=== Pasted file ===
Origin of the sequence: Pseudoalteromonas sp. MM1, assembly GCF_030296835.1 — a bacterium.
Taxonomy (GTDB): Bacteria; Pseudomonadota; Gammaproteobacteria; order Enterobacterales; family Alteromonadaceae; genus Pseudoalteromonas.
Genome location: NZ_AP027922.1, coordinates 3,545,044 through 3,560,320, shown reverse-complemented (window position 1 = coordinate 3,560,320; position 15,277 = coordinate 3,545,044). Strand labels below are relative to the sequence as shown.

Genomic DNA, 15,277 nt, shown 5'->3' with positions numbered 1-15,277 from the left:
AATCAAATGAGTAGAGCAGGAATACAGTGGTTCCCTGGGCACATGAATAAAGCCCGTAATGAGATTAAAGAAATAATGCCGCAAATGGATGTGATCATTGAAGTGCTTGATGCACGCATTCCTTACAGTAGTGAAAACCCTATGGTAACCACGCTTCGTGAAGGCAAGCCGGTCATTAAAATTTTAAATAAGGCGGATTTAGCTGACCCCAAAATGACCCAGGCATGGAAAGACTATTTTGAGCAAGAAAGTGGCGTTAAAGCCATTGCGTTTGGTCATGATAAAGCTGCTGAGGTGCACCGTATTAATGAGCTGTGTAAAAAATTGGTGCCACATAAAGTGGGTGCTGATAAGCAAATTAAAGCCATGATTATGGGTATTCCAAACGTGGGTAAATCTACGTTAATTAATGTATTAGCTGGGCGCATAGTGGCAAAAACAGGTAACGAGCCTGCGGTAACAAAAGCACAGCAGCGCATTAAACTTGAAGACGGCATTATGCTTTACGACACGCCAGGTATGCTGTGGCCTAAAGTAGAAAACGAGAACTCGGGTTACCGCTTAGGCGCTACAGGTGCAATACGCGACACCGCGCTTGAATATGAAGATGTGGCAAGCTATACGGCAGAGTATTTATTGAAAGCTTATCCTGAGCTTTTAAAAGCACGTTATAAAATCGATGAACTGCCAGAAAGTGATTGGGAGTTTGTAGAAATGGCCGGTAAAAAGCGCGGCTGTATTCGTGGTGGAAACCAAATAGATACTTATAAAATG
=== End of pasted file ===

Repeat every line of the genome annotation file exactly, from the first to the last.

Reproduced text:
Origin of the sequence: Pseudoalteromonas sp. MM1, assembly GCF_030296835.1 — a bacterium.
Taxonomy (GTDB): Bacteria; Pseudomonadota; Gammaproteobacteria; order Enterobacterales; family Alteromonadaceae; genus Pseudoalteromonas.
Genome location: NZ_AP027922.1, coordinates 3,545,044 through 3,560,320, shown reverse-complemented (window position 1 = coordinate 3,560,320; position 15,277 = coordinate 3,545,044). Strand labels below are relative to the sequence as shown.

Genomic DNA, 15,277 nt, shown 5'->3' with positions numbered 1-15,277 from the left:
AATCAAATGAGTAGAGCAGGAATACAGTGGTTCCCTGGGCACATGAATAAAGCCCGTAATGAGATTAAAGAAATAATGCCGCAAATGGATGTGATCATTGAAGTGCTTGATGCACGCATTCCTTACAGTAGTGAAAACCCTATGGTAACCACGCTTCGTGAAGGCAAGCCGGTCATTAAAATTTTAAATAAGGCGGATTTAGCTGACCCCAAAATGACCCAGGCATGGAAAGACTATTTTGAGCAAGAAAGTGGCGTTAAAGCCATTGCGTTTGGTCATGATAAAGCTGCTGAGGTGCACCGTATTAATGAGCTGTGTAAAAAATTGGTGCCACATAAAGTGGGTGCTGATAAGCAAATTAAAGCCATGATTATGGGTATTCCAAACGTGGGTAAATCTACGTTAATTAATGTATTAGCTGGGCGCATAGTGGCAAAAACAGGTAACGAGCCTGCGGTAACAAAAGCACAGCAGCGCATTAAACTTGAAGACGGCATTATGCTTTACGACACGCCAGGTATGCTGTGGCCTAAAGTAGAAAACGAGAACTCGGGTTACCGCTTAGGCGCTACAGGTGCAATACGCGACACCGCGCTTGAATATGAAGATGTGGCAAGCTATACGGCAGAGTATTTATTGAAAGCTTATCCTGAGCTTTTAAAAGCACGTTATAAAATCGATGAACTGCCAGAAAGTGATTGGGAGTTTGTAGAAATGGCCGGTAAAAAGCGCGGCTGTATTCGTGGTGGAAACCAAATAGATACTTATAAAATG